My latest article, Technology’s False Hope, is up at SHIFT magazine as part of its seventh edition. Check out the whole magazine! And if you like what you read, or prefer to read hard copy, please get this issue as a digital download (beautiful magazine layout) or sign up for an annual subscription (6 issues).
Here’s the beginning of the article:
Only a decade ago, I was part of the Strategy and Innovation Core Team for a huge multinational consultancy, and writing exuberantly on my (then-new) blog about innovation and technology and how they could possibly save the world. The image above, from the Credit Suisse First Boston New Economy Forum Synthesis, describes a universal “technology development process” popular at the time. One of the leading business speakers in those heady days was Chris Christensen, author of The Innovator’s Dilemma and The Innovator’s Solution, whom I more or less idolized.
And then something happened. My own research into the history of innovation and technology suggested that, rather than being the result of rigorous process, excellence and inventiveness, most enduring technologies of any value seemed to be the result of fortuitous accidents, or were the throw-away byproducts of massive, outrageously expensive military programs. Complexity science was by then throwing serious doubt on a lot of accepted theories about how change actually happens in organizations and societies. Ronald Wright’s book A Short History of Progress, and similar works by Jared Diamond and others, argued that ‘progress’ was an illusion, and that all civilizations inevitably collapse (taking the capacity to support their technologies with them).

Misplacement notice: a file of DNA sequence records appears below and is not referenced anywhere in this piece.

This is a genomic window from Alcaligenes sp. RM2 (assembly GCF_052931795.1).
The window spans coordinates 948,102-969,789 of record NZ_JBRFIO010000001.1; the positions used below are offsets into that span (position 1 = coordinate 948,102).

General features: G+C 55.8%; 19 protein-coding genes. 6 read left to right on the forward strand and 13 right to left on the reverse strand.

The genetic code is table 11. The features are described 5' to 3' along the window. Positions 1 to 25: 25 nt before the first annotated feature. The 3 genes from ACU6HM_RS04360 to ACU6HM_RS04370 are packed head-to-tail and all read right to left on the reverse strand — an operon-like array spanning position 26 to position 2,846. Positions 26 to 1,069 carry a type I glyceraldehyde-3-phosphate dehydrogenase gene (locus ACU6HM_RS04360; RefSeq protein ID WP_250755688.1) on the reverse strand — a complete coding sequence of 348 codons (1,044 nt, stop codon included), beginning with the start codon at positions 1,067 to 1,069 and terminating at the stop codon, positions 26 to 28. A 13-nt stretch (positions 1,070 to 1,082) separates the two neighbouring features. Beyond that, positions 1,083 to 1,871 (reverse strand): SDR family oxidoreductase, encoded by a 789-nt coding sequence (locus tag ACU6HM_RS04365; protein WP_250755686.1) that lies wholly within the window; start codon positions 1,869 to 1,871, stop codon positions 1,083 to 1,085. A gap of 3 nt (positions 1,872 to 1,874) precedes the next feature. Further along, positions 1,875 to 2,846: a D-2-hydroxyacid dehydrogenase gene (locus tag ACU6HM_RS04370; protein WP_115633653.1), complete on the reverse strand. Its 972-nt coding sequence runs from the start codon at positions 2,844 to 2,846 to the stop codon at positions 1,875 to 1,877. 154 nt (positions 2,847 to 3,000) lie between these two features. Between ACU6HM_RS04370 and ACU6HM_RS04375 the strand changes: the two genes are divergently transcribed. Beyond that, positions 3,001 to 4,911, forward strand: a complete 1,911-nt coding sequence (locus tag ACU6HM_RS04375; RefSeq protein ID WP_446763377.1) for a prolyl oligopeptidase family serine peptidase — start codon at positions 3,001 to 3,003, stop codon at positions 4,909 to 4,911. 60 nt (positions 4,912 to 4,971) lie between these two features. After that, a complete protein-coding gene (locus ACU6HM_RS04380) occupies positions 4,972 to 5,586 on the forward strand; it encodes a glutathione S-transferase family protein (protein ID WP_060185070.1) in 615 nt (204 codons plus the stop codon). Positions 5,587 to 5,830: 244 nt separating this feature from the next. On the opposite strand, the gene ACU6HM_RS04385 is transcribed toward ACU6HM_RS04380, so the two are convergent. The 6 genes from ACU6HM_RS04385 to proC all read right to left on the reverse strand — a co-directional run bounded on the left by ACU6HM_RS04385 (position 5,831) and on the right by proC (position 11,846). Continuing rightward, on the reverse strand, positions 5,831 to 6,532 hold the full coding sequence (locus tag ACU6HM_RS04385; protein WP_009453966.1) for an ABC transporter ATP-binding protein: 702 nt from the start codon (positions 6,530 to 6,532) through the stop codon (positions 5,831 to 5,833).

We actually likely lived healthier, happier (and often longer, when we weren’t eaten by predators) lives in prehistoric times, it seems, way back before the inventions – or more accurately discoveries – of the first great technologies (the arrowhead, fire, the wheel, and then abstract language and later, agriculture – which Richard Manning, in Against the Grain, says should more accurately be called “catastrophic agriculture”), enabling the unnatural human evolution we call “settlement”. Settlement brought with it a blizzard of new problems for technology to solve (most notably infectious and emotional diseases), and each well-intentioned new technology has produced yet more problems, arguably greater in number, size and intractability than the benefits the earlier technology provided…